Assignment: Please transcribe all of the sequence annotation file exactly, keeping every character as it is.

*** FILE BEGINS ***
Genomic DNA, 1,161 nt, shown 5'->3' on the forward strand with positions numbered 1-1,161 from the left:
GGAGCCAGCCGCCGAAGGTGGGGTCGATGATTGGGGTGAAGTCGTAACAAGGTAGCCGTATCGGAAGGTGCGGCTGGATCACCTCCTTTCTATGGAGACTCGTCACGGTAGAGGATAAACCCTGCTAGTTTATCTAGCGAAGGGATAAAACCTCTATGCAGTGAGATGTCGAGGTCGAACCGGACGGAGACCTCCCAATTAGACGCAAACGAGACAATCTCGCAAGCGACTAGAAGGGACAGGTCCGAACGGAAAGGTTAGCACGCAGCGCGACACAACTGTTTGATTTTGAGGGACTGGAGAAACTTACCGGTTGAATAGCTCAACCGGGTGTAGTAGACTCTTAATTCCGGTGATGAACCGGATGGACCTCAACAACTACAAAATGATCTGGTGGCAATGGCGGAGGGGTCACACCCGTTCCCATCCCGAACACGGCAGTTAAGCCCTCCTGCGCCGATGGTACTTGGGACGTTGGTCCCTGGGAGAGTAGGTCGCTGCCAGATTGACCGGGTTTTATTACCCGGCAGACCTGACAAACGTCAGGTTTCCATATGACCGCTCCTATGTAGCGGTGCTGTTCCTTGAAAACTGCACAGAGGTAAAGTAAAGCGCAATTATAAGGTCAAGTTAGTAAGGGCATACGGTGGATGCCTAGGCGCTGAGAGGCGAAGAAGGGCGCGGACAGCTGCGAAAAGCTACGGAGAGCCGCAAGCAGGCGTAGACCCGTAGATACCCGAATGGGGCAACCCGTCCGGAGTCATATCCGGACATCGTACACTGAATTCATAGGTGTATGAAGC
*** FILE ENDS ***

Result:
Genomic DNA, 1,161 nt, shown 5'->3' on the forward strand with positions numbered 1-1,161 from the left:
GGAGCCAGCCGCCGAAGGTGGGGTCGATGATTGGGGTGAAGTCGTAACAAGGTAGCCGTATCGGAAGGTGCGGCTGGATCACCTCCTTTCTATGGAGACTCGTCACGGTAGAGGATAAACCCTGCTAGTTTATCTAGCGAAGGGATAAAACCTCTATGCAGTGAGATGTCGAGGTCGAACCGGACGGAGACCTCCCAATTAGACGCAAACGAGACAATCTCGCAAGCGACTAGAAGGGACAGGTCCGAACGGAAAGGTTAGCACGCAGCGCGACACAACTGTTTGATTTTGAGGGACTGGAGAAACTTACCGGTTGAATAGCTCAACCGGGTGTAGTAGACTCTTAATTCCGGTGATGAACCGGATGGACCTCAACAACTACAAAATGATCTGGTGGCAATGGCGGAGGGGTCACACCCGTTCCCATCCCGAACACGGCAGTTAAGCCCTCCTGCGCCGATGGTACTTGGGACGTTGGTCCCTGGGAGAGTAGGTCGCTGCCAGATTGACCGGGTTTTATTACCCGGCAGACCTGACAAACGTCAGGTTTCCATATGACCGCTCCTATGTAGCGGTGCTGTTCCTTGAAAACTGCACAGAGGTAAAGTAAAGCGCAATTATAAGGTCAAGTTAGTAAGGGCATACGGTGGATGCCTAGGCGCTGAGAGGCGAAGAAGGGCGCGGACAGCTGCGAAAAGCTACGGAGAGCCGCAAGCAGGCGTAGACCCGTAGATACCCGAATGGGGCAACCCGTCCGGAGTCATATCCGGACATCGTACACTGAATTCATAGGTGTATGAAGC